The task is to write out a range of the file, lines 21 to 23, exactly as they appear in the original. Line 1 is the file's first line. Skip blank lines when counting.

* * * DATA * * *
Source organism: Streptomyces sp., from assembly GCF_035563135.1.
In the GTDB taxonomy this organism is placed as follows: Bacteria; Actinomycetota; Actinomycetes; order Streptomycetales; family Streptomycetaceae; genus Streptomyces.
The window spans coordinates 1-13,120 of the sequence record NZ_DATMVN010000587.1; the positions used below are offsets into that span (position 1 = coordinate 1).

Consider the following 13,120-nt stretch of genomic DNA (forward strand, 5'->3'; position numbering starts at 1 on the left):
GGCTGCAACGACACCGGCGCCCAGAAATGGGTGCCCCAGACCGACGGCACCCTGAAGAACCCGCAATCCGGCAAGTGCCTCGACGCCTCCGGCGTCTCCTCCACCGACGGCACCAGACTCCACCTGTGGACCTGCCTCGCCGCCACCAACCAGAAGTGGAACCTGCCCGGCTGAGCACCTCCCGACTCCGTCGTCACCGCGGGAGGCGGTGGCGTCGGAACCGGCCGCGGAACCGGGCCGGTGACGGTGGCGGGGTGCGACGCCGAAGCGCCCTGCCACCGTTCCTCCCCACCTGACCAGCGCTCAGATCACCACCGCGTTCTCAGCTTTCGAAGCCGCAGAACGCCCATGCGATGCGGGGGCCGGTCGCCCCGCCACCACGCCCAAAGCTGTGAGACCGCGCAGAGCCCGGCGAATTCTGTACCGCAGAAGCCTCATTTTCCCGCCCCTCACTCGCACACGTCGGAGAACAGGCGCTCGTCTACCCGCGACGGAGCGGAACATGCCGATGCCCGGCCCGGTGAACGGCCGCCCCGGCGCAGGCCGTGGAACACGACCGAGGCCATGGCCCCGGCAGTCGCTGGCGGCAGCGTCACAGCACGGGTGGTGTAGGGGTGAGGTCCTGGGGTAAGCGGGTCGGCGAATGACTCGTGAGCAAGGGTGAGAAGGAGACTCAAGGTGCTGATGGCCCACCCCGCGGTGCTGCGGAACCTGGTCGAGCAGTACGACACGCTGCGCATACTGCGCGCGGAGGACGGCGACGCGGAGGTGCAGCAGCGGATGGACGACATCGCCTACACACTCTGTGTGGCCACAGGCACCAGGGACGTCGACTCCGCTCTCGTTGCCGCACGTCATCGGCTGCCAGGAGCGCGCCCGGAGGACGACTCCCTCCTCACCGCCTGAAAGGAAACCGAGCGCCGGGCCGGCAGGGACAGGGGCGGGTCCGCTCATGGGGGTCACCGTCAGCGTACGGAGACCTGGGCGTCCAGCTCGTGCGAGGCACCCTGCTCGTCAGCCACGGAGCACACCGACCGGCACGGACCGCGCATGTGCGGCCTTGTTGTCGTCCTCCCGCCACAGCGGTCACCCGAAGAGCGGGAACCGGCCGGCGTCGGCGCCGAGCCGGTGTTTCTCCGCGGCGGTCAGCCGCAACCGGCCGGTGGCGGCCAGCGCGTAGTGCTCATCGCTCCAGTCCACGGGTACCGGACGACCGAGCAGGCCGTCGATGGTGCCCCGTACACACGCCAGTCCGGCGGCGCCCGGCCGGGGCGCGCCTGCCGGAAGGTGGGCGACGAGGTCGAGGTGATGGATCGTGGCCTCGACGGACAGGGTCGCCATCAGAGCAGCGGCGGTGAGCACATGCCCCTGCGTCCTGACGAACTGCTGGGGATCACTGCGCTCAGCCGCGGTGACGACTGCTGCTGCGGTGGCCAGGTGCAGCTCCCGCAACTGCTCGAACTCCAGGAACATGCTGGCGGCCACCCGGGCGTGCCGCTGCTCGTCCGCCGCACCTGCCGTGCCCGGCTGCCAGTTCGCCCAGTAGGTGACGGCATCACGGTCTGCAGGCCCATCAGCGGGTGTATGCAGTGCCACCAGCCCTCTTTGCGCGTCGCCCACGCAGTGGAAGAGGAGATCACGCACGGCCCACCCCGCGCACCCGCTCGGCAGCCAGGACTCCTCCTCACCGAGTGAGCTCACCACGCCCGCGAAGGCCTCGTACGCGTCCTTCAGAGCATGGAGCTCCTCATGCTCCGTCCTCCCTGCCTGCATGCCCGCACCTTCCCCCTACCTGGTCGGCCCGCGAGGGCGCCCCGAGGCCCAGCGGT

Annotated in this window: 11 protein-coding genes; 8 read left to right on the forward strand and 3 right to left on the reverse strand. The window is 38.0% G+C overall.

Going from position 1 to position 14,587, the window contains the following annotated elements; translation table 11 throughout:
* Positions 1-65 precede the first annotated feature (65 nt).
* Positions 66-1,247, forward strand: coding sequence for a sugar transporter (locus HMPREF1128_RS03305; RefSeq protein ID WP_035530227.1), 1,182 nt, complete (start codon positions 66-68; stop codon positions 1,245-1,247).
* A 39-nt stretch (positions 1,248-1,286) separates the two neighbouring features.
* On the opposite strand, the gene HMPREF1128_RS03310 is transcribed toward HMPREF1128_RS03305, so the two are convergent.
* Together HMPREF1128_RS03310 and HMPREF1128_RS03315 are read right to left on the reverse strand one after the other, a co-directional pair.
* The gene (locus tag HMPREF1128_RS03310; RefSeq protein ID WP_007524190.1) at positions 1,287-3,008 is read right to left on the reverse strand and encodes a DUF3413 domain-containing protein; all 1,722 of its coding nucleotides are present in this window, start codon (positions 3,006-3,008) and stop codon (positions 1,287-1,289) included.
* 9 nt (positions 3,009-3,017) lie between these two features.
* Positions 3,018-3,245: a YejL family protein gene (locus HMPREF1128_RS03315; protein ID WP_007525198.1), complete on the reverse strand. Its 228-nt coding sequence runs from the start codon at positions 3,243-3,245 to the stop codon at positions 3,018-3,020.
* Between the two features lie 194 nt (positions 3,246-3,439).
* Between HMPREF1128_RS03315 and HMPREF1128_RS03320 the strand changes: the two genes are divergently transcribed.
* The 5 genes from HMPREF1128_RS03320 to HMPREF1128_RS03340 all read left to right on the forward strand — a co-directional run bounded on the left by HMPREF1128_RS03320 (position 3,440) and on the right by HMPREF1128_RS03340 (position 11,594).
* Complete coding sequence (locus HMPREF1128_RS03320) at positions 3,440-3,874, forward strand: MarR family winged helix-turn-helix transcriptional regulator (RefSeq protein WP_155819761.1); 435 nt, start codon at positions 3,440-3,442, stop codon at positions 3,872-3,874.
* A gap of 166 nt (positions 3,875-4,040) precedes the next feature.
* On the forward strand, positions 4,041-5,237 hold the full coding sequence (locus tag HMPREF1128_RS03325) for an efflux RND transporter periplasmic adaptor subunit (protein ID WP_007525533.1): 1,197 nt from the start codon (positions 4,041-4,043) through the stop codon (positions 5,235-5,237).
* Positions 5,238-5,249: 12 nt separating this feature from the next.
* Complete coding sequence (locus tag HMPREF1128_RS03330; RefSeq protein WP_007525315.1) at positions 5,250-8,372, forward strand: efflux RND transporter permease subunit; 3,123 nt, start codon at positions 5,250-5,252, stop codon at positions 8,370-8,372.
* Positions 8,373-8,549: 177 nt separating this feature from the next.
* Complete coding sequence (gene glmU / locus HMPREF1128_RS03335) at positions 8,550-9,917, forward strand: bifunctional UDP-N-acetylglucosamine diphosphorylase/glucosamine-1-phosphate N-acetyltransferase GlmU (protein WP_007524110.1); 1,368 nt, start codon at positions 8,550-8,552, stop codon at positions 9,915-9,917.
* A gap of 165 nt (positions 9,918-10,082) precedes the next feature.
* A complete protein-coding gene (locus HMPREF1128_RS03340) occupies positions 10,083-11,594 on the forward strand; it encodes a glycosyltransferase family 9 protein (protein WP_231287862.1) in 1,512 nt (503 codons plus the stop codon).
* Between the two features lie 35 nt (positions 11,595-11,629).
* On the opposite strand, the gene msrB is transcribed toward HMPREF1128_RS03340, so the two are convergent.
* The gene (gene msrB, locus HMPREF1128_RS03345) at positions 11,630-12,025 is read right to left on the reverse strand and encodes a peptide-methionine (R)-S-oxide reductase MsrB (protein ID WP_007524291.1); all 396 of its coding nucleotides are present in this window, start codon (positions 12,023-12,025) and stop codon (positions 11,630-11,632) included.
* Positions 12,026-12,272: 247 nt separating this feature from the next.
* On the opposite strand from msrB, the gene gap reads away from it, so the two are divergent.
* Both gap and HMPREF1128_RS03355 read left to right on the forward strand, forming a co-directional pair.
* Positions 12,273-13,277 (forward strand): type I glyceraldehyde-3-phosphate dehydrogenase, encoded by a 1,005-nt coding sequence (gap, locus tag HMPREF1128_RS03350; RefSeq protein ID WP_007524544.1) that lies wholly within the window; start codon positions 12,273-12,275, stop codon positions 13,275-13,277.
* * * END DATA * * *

* On the forward strand, positions 4,041-5,237 hold the full coding sequence (locus tag HMPREF1128_RS03325) for an efflux RND transporter periplasmic adaptor subunit (protein ID WP_007525533.1): 1,197 nt from the start codon (positions 4,041-4,043) through the stop codon (positions 5,235-5,237).
* Positions 5,238-5,249: 12 nt separating this feature from the next.
* Complete coding sequence (locus tag HMPREF1128_RS03330; RefSeq protein WP_007525315.1) at positions 5,250-8,372, forward strand: efflux RND transporter permease subunit; 3,123 nt, start codon at positions 5,250-5,252, stop codon at positions 8,370-8,372.